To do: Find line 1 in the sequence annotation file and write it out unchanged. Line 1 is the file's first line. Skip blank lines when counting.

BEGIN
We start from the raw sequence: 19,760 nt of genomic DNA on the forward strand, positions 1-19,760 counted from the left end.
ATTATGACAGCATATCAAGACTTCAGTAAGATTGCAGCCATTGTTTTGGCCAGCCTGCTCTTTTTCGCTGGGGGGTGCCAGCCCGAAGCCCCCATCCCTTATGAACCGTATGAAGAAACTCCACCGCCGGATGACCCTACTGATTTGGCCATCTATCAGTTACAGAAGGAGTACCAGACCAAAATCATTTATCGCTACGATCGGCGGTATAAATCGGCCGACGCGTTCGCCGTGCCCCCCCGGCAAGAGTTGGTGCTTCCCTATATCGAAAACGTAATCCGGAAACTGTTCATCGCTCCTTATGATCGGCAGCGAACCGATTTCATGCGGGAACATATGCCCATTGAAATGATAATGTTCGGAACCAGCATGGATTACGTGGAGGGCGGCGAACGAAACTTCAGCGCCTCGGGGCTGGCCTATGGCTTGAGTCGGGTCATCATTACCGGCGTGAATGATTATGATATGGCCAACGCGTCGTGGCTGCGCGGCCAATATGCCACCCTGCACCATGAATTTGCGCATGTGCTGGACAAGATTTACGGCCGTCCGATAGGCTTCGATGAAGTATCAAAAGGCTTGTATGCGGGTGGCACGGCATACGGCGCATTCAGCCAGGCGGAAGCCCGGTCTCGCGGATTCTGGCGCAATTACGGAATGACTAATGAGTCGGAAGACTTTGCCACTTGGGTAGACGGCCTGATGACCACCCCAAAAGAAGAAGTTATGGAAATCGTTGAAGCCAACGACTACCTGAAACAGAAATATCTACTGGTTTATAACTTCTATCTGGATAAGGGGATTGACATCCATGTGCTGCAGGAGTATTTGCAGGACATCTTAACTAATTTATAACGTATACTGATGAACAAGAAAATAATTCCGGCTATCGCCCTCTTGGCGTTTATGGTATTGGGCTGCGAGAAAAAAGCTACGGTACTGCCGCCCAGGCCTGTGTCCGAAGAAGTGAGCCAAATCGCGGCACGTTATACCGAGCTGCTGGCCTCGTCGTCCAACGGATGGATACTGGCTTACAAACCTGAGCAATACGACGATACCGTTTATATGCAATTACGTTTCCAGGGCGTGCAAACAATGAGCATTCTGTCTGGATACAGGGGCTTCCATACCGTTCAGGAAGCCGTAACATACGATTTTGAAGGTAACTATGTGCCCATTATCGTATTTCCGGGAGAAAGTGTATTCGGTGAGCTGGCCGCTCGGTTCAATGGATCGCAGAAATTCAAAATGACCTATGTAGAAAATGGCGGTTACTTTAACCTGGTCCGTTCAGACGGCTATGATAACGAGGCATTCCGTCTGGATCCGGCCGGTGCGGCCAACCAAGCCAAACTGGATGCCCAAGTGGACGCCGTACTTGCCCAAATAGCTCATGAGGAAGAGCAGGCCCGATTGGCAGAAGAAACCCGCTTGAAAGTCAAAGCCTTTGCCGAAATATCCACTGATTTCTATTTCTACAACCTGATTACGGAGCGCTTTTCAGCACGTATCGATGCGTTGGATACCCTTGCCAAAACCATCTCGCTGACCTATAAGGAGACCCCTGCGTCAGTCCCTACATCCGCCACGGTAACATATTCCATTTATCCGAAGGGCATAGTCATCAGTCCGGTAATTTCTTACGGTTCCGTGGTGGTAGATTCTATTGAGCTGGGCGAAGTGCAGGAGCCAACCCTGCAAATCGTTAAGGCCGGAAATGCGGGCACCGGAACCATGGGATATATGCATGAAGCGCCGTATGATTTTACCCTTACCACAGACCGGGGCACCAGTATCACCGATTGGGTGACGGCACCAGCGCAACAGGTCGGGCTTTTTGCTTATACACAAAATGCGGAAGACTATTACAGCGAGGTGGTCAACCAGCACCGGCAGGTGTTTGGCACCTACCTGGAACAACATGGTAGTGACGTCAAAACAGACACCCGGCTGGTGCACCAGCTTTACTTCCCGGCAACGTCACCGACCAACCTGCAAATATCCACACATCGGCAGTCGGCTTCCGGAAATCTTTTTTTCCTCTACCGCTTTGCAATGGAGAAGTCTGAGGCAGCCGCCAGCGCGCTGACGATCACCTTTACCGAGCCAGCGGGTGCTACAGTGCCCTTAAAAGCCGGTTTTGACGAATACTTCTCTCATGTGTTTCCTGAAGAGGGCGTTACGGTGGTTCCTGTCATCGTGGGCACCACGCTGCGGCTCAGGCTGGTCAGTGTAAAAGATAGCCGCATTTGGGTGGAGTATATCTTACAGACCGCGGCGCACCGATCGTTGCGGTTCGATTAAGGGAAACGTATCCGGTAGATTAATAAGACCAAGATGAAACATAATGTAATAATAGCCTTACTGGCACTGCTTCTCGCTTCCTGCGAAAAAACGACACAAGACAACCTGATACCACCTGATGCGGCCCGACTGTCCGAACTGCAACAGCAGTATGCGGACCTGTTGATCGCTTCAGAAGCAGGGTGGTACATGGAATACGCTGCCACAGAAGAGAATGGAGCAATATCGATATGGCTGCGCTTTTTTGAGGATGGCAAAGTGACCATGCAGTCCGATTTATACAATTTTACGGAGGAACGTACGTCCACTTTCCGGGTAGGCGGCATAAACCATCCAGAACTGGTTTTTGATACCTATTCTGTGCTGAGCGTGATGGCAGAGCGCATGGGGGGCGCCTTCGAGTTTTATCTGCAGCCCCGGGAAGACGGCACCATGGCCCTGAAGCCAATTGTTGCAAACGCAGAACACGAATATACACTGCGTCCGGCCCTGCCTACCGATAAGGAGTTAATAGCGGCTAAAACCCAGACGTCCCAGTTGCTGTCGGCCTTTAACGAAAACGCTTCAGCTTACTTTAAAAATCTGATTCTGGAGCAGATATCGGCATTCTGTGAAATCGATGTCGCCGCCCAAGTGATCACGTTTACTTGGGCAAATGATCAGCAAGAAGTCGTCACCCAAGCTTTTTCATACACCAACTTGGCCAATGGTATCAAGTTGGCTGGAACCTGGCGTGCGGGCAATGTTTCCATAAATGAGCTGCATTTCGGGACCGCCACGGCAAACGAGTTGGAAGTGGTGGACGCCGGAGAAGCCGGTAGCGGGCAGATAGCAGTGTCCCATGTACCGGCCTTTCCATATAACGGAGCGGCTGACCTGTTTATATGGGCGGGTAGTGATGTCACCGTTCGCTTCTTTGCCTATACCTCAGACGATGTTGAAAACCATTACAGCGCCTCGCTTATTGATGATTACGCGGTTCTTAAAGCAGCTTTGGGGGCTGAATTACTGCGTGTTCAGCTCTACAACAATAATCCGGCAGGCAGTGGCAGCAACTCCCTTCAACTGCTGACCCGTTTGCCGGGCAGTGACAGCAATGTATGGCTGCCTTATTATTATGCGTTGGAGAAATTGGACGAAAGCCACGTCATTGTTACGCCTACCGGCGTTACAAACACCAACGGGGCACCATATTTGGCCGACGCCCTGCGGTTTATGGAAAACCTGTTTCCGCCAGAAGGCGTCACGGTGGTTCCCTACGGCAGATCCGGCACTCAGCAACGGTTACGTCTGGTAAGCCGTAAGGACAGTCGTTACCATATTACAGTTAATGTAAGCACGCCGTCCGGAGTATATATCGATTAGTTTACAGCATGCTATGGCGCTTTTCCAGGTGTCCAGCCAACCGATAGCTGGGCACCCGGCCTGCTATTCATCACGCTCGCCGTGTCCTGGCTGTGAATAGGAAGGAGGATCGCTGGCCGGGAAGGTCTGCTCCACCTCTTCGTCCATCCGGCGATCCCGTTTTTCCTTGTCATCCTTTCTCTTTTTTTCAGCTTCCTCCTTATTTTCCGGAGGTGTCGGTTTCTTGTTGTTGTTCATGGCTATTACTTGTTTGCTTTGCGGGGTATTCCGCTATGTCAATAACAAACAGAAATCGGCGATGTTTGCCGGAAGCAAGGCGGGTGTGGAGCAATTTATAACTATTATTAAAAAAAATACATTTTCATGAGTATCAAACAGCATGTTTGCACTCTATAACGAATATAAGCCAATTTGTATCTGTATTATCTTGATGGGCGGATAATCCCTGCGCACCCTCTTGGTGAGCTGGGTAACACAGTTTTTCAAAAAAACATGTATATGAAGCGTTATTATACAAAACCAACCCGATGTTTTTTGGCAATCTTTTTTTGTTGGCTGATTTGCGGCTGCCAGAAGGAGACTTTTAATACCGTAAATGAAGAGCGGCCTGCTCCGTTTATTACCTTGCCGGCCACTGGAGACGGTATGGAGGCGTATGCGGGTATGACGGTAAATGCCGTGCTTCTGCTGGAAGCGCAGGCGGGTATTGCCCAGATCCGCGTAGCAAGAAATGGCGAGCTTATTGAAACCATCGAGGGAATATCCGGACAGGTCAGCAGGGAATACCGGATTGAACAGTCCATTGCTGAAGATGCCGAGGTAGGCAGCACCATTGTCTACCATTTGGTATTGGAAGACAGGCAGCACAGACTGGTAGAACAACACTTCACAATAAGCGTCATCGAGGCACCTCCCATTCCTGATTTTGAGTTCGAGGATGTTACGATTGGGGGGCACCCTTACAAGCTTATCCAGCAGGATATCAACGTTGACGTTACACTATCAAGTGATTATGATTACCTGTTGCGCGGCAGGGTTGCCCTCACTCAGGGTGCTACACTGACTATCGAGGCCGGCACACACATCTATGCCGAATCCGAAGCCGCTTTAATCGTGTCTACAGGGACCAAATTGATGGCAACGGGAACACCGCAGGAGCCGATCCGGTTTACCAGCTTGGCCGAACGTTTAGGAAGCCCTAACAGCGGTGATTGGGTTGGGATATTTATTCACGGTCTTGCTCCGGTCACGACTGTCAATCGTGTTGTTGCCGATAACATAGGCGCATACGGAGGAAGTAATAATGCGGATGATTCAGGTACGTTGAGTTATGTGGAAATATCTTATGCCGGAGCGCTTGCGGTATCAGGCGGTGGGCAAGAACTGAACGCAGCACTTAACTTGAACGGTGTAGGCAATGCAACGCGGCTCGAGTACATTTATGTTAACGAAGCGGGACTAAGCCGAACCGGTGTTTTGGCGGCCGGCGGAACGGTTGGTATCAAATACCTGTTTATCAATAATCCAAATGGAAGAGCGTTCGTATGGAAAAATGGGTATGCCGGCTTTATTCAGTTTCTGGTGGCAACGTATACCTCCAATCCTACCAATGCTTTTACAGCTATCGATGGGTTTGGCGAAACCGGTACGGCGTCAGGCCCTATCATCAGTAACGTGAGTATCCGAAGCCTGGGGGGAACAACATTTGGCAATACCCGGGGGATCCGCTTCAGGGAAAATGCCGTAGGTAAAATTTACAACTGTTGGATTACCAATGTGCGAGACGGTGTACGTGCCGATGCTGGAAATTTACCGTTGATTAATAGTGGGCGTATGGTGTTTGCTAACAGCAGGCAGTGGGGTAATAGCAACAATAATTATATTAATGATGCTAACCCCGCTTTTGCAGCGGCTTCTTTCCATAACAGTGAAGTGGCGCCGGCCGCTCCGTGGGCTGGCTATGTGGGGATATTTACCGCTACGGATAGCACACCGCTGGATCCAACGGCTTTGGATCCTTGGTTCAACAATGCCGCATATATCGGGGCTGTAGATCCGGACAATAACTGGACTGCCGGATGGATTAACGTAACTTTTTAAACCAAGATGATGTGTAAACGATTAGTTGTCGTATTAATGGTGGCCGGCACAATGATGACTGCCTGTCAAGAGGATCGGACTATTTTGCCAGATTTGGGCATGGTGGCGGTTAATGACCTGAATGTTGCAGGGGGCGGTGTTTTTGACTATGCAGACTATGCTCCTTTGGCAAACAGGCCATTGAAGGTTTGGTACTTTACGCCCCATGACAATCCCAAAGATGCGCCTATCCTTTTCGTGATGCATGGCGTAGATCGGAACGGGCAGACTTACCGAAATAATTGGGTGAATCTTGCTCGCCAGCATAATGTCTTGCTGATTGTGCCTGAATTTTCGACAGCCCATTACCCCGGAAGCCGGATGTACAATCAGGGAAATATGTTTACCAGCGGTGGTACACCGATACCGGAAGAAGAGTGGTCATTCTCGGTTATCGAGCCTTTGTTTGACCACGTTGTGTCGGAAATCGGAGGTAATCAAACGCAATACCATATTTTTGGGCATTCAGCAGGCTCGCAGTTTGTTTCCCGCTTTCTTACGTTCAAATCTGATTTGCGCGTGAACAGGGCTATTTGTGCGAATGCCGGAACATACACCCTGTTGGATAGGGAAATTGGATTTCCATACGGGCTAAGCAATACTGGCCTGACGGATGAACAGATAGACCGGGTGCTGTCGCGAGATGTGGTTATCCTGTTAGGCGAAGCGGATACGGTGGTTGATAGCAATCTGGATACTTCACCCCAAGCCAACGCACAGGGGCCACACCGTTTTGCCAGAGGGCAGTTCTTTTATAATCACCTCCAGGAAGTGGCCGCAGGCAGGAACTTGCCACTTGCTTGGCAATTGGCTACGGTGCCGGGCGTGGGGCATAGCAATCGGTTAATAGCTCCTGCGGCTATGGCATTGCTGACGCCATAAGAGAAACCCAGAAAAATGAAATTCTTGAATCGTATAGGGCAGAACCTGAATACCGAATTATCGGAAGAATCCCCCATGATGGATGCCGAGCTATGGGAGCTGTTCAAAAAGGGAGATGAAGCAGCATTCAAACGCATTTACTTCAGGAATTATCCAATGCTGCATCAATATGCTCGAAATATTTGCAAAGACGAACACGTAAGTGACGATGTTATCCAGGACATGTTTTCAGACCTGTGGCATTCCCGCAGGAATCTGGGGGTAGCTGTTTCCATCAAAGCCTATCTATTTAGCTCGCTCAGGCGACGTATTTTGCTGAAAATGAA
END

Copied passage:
We start from the raw sequence: 19,760 nt of genomic DNA on the forward strand, positions 1-19,760 counted from the left end.